Today is Take Your Child to the Library Day! Get out those library cards at get thy self and children (don’t have any, borrow one or more from a mom needing a break), and get to the library. Check out the new books, the old books, storyhour, and everything else your local library offers. Today’s the day, and then tomorrow is good, and so is Sunday, Monday, Tuesday, Wednesday . . .
Greatest Guru in all the World
Series: Skyler Livingston Smythe . . . with an E, #1
Written by Jojo Wood
Illustrated by Timothy Johnson
72 pages Ages 7—9
“What do laughing hyenas, a talking dog, a spitting camel, and root beer floats have in common? An aged adventurer and his tall tales set his grandsons to wondering: Are they really just tales, or is something amiss? A mystery, a timeless bond, and a perilous journey awaits. Fasten your seatbelts on this wild ride as their grandfather relates the tales of his greatest adventures through the Swiss Alps, Shangri-La, and the Sahara Dessert in search of the greatest Guru in all the World: Skyler Livingston Smythe . . . with an E.” [back cover]
Greatest Guru in All the World is a new chapter book* series about a “the Greatest Guru in all the World” and his adventures. In this first book, two boys, Jason and Brian (the narrator), are at their grandfather’s. The boys ask him to tell them one of his stories (tales he claims are true), deciding to tell them “the greatest story of all time.”
Grandpa is an “adventurerer,” (“a person who travels the world looking for fun things to do and mysteries to solve”). He wants to find the lost treasure of Himalayan King Shann Gree LaLa, but needs the help of the greatest guru in the world. To find this guru, Grandpa goes to a monastery on the Swiss Alps, to Paris—where he meets Picasso—, the Louvre, and Africa where he saves the guru’s life, but then the man disappears.
Greatest Guru in All the World is a story within a story. The two brothers listen as their grandfather tells them stories that could or could not be true, the boys are never really sure. For example, grandpa helps a blue Picasso out of his depression by introducing him to American Blues (music) and Picasso’s next work becomes his Blue Period. The sacred Swiss cows ate from a supply of cocoa beans, which never run out, reminded me of a well-known religious story.
The stories are not original to the author. Her father told these tales to her, and she to her two sons, one whose name was Jason, same as the narrator. Wood’s PR bio-box states she decided to write this series to capture her father’s stories, adding her own twists. Unfortunately, this is a collection of strange stories none of which (thus far), involve children or have children participating as protagonist, friends, or villains.
Without the children actively involved in the story, chances are slim it will reach an audience of kids. Children like to see kids solving problems, especially when they can put themselves in the story as the protagonist. I cannot recall a children’s story where both the protagonist and antagonist are adults, with the children as bystanders, listening to the story. There is not one child in any of these tales, let alone actively involved in the story.
The ending is odd. Grandpa searches for the guru to help him find a specific treasure, but when he finds the guru, the guru disappears once more. There were many opportunities for humor, yet there was none. The black and white illustrations do not add much to the story. The final illustration, of Brian, Jason, and mom, is definitely Woods and her sons.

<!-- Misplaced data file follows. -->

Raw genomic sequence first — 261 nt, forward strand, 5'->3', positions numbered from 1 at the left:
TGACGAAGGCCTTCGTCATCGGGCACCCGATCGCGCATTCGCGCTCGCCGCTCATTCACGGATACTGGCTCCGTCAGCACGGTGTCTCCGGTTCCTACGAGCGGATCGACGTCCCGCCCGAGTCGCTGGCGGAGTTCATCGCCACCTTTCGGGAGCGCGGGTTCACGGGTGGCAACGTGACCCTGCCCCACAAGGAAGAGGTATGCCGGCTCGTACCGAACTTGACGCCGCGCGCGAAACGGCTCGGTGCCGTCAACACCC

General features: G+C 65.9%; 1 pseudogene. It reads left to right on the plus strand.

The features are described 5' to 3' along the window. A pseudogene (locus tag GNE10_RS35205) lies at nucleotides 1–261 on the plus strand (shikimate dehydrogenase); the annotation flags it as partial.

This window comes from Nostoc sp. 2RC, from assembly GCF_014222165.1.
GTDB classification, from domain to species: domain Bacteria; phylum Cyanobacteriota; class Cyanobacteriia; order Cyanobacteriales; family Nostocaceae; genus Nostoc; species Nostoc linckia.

Whenever the boys interrupt with questions or disbelief, grandpa says that question is a story is for another time. Sometimes, grandpa makes a statement similar to this one he made to Brian, when Brian “threw up his hands up in the air. ‘You talked to a dog?’”
“Big fella, I would think by now you would realize that not everything is what it seems, and I have seen a lot of everything.”
The stories remind me of the movie “The Fish,” where a grandpa tells all sorts of fanciful tales his son never believes, until one day . . . I loved this movie and would have loved to like these stories as well, but it misses its target – kids. Greatest Guru in All the World is an introduction, of sorts, to the guru who looks to be the star of this series. As a family memento of treasured tales, the series works and will be loved. As a series for children, it misses the mark on all counts.
*Requested as a Middle Grade, xAges 8 to 12.
GREATEST GURU IN ALL THE WORLD (SKYLER LIVINGSTON SMYTHE . . . WITH AN E, #1). Text copyright © 2015 by Jojo Wood. Illustrations copyright © 2015 by Timothy Johnson. Reproduced by permission of the publisher, Booktrope, Seattle, WA.
Find Greatest Guru in All the World on Goodreads HERE.
Meet the author, Jojo Wood, at her facebook: https://www.facebook.com/jojowoodwrite/
Follow on Twitter
Meet the illustrator, Timothy Johnson, at his website: http://www.timjohnsonartist.com/
Follow on Twitter
Find more books at the Booktrope website: https://booktrope.com/
Follow on Twitter @Booktrope
GREATEST GURU IN ALL THE WORLD. Illustrations © 2016 by Timothy Johnson. Used by permission of Booktrope.
Copyright © 2016 by Sue Morris/Kid Lit Reviews. All Rights Reserved
Full Disclosure: Greatest Guru in All the World by Jojo Wood & Timothy Johnson, and received from Booktrope, is in exchange NOT for a positive review, but for an HONEST review. The opinions expressed are my own and no one else’s. I am disclosing this in accordance with the Federal Trade Commission’s 16 CFR, Part 255: “Guides Concerning the Use of Endorsements and Testimonials in Advertising.”
DON’T FORGET! Get to the Library today and every chance you can. AND take your child, a friend’s child (with permission, of course), your neices and nephews. Heck, take mom and dad, too. Just get there. Lirary’s really are fun places to spend an afternoon.Q